Recently, via a long, convoluted and unrelated Google search, this new and curious image at right popped up on my screen. As always, I stopped to save it and investigate. The caption said “Gene Mitchell with harp guitar at ‘Gene’s Guitar Shop’ Judah Street, San Francisco July, 1980.”

My immediate thought: “Hey, that’s where I found my first Knutsen!”

A beat later: “Hey, that’s my harp guitar!”

It was recognizable of course by the added tailpiece. And everything else matched.

The man holding it – Gene – I somehow didn’t quite remember…I thought I remembered an older fellow…? That was in 1988.

Tracking down the person who posted the photo (Daniel D. Teoli Jr.), he said he had gotten the image from his old friend Yodeling Dick, who he put me in touch with. Dick kindly sent me a couple more photos and the story below, which I’d like to share with you – and by so doing, archive on the web for posterity, as there is currently virtually nothing on the Internet on Gene or the shop. They sure changed my life.

The older gentleman I had remembered was Gene’s musical partner Mateo (last name forgotten), who played the mandolin. I remember him there showing me an early Orville-label Gibson mandola with an inlaid pickguard, something I had never at the time encountered.

This is a photograph of Mateo (with a Gibson mandolin or mandola) and Gene around the time I visited them. My wife remembered Gene better than I had.

And here’s a hard-to-see Gene in his shop in May, 1993.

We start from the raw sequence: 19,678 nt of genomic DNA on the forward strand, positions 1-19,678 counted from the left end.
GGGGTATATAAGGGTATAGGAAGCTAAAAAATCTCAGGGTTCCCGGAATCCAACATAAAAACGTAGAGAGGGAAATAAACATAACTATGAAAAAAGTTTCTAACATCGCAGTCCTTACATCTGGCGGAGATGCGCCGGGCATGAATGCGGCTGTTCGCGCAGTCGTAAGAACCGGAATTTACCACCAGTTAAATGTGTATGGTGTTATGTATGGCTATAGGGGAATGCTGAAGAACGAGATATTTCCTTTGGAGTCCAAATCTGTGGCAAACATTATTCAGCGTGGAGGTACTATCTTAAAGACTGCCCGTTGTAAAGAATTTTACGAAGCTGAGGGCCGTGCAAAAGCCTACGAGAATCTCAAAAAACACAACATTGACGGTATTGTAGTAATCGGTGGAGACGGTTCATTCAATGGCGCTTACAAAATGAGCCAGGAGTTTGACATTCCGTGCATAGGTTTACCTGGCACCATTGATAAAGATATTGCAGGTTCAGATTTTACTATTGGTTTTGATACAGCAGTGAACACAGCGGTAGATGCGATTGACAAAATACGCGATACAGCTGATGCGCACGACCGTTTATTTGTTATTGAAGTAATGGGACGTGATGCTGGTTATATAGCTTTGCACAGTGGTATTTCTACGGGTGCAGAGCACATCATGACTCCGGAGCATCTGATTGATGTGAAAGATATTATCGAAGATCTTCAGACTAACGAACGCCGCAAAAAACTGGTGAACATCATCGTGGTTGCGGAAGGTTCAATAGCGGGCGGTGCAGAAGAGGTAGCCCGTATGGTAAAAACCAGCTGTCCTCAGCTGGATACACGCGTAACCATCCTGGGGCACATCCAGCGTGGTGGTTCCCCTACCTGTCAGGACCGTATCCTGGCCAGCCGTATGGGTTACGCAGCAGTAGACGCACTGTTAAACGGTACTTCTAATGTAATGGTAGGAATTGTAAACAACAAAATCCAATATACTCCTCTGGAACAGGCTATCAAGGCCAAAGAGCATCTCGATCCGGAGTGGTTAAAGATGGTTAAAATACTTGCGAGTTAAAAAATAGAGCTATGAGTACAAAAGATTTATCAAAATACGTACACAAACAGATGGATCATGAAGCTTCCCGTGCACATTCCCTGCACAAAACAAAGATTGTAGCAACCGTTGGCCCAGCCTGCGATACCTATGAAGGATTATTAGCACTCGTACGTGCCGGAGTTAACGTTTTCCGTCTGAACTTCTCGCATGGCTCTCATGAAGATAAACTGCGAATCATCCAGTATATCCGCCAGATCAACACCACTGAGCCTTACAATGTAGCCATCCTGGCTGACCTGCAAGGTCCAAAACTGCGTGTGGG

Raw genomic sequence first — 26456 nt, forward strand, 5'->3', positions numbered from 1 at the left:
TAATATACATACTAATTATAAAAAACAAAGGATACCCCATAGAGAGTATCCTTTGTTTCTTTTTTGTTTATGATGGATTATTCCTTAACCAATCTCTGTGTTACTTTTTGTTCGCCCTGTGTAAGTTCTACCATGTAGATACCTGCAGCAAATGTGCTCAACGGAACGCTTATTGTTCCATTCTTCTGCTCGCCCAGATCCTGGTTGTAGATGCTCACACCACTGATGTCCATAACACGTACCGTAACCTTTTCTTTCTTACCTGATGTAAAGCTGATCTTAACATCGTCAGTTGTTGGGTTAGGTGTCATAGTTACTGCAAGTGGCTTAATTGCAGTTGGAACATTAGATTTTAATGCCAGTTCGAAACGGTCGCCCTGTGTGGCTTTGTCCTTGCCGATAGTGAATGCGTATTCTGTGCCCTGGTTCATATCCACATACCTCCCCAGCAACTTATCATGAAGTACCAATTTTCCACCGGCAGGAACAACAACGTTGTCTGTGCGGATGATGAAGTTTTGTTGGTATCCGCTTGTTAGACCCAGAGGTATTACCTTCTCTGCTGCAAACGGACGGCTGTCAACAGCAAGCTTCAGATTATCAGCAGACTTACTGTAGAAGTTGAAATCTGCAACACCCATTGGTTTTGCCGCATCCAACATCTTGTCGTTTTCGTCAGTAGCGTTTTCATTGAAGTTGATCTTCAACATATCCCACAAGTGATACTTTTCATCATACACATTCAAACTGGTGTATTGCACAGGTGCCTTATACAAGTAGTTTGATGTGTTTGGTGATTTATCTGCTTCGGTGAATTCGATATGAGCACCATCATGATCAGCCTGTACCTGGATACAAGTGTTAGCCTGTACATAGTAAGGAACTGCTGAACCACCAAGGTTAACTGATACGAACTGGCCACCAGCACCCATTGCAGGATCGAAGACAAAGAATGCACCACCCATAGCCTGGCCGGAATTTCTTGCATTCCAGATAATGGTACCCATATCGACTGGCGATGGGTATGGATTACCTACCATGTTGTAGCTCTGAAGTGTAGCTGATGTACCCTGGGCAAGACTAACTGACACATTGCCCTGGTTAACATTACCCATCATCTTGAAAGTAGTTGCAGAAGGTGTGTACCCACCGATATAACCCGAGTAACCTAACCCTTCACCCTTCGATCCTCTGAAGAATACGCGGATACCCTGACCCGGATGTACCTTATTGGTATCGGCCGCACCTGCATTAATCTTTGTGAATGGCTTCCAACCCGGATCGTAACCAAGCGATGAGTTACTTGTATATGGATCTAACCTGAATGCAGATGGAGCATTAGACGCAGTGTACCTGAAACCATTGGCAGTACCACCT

Dick explained:

“I am Richard Bruce Morriale, aka: Yodeling Dick Brooks of WWOV 101.1 FM in Wheeling, WV. I knew Gene Mitchell (one of many variations of his name throughout the years) most of his life. He was a dear friend. We met in Brooklyn, NY when we were just kids, about 1943. Gene showed me my first guitar chords when he was 12 and I was 15. My Dad bought me a guitar and in 4 weeks I was on the stage of the RKO Madison in Ridgewood Queens, NY, with a variety troupe playing in-between the movies. That was 1949 and I have never stopped performing in public. Gene was with me much of the time in the early 1950s. Then he joined up with Rusty Evans (Marcus Uzilevsky), who became a singer-songwriter, producer and artist. In later years in San Francisco his art was used as the cover of an LP that Gene played guitar on with his partner Mateo. I have a photo of Rusty, Gene and me when Gene was packing to move to San Francisco in the early to mid-1960s. Soon, Gene opened up his ‘Guitar Shop’ there. In the meantime, I was on different radio stations in New York, New Jersey, Florida, Colorado, Arizona, finally moving to Wheeling, West Virginia in 1988. When Gene closed his shop, he came here and stayed with us for a while until we helped him get an apartment of his own. He arrived January 25th 2003. After communicating with his son, he visited them in Carolina, when his son asked Gene to come live near them. He left for Carolina August 30, 2004 to live in an assisted living facility and passed away on August 26, 2005.

“My Facebook account is Dick Morriale. I have a Radio Broadcast Saturday Mornings at 9:00 to 10:00 am, EST at WWOVFM.COM on the Internet called “The Old Country Record Shop” in which I play what I call ‘the finest in Mountain, Hillbilly, Country, Western, Folk, Gospel, Novelty, Blues, Early 20th Century and World Music,’ and sing a song now and then. Yodeling Dick, Oct. 18, 2019”